In this issue of the Cultural Survival Quarterly, our attention is primarily focussed on the Native Hawaiian sovereignty struggle. Listening to the voices of the Ka L...hui movement, it is apparent that the colonial era is far from over in Hawai'i. As with so many other beleagured indigenous societies, massive depopulation, landlessness, political marginalization, institutionalization, poor health and educational profiles, and an increasing diaspora, are key features of the indigenous condition of Kanaka Maoli.
One important way of supporting the indigenous struggle is the promotion of the pre-existing solidarity amongst Indigenous Peoples in the Pacific. In recent times, regional and international cooperation has been facilitated through the emergence of organizations such as the Pacific Island Association of NGOs (PIANGO), which was established in 1990. Its aim is to promote solidarity and provide a common voice for the Pacific's indigenous communities. PIANGO has allowed for the vital exchange of information on the methods of transcending the juridicial frameworks of introduced colonial laws and the promotion of new ways to model systems of government to reflect island custom.
The internet, also, has played a significant part in reducing island isolation. SIDSnet, for example, has become a major forum for the sharing of ideas on biodiversity, sustainable development, and climate change.
Another significant success story in the advancement of island solidarity is the Polynesian Voyaging Society, which, since 1975, has been sponsoring voyages retracing the epic sea travels of early Polynesians. The society's aim has been to show that a voyaging canoe of Polynesian design could be navigated (non-instrumentally) from island to island up to distances of thousands of miles following traditional routes, proving that Polynesian seafarers settled the many islands of the South Pacific through maritime skill and not by accident as some scholars argue. Since 1992 the organization's goals have changed; the society now emphasizes education and is seeking new and innovative ways to preserve `the land, sea and people of Hawai'i.'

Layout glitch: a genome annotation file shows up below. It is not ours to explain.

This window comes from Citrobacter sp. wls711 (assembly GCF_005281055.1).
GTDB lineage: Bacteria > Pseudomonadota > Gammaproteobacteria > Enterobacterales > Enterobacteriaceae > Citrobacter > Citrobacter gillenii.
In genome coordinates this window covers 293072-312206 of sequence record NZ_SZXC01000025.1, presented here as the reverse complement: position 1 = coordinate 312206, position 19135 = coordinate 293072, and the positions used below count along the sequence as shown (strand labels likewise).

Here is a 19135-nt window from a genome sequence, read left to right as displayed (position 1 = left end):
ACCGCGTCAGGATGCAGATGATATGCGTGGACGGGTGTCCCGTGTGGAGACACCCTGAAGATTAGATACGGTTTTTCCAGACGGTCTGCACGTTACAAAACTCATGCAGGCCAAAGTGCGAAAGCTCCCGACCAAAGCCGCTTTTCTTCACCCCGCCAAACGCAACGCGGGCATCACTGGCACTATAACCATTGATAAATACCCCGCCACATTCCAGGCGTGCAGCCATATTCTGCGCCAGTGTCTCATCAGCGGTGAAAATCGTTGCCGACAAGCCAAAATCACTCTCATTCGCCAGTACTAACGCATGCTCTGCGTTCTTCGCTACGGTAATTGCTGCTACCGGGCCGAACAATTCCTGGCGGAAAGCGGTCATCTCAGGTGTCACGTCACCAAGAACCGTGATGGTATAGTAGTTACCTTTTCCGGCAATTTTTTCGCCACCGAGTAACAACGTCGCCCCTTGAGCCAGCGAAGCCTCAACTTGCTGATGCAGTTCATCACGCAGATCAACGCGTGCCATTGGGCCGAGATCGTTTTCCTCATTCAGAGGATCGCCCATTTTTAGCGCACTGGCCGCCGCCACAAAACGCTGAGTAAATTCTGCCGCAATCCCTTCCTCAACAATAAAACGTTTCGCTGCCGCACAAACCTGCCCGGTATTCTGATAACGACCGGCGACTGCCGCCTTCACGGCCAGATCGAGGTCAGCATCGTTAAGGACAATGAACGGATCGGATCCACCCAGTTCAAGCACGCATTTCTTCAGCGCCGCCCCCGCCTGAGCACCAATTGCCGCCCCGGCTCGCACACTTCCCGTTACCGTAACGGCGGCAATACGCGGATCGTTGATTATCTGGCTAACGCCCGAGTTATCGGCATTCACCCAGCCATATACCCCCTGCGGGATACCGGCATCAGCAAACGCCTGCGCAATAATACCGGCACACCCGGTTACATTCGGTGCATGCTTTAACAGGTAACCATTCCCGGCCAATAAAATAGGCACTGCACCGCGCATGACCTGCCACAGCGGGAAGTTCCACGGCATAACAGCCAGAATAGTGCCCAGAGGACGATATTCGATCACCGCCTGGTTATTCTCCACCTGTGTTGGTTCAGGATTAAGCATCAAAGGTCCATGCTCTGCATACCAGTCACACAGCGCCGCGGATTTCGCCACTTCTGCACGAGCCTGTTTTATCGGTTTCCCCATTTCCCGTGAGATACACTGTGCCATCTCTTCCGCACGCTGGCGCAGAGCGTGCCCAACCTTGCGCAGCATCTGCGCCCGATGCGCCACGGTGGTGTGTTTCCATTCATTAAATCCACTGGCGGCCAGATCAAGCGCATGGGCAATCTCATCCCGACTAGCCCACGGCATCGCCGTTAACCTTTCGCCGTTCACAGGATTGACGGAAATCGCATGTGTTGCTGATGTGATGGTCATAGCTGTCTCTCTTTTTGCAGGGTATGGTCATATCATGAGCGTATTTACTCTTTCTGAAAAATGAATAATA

According to Native Hawaiian elder Leialoha Perkins, the Polynesian voyaging canoe venture has generated tremendous excitement in the Native Hawaiian community. There is a real sense of connection to all the isolated peoples of the Pacific and of re-establishing the Native Hawaiian sense of their Pacific connections. The voyages have provided an opportunity for native peoples to set aside their differences and consider the possibility of reuniting with their relatives across the seas - and to learn from them -- their strategies, and their mistakes -- and benefit from their achievements. This issue of the Cultural Survival Quarterly is dedicated to this quest for Pacific-wide solidarity and self-determination for its Indigenous Peoples.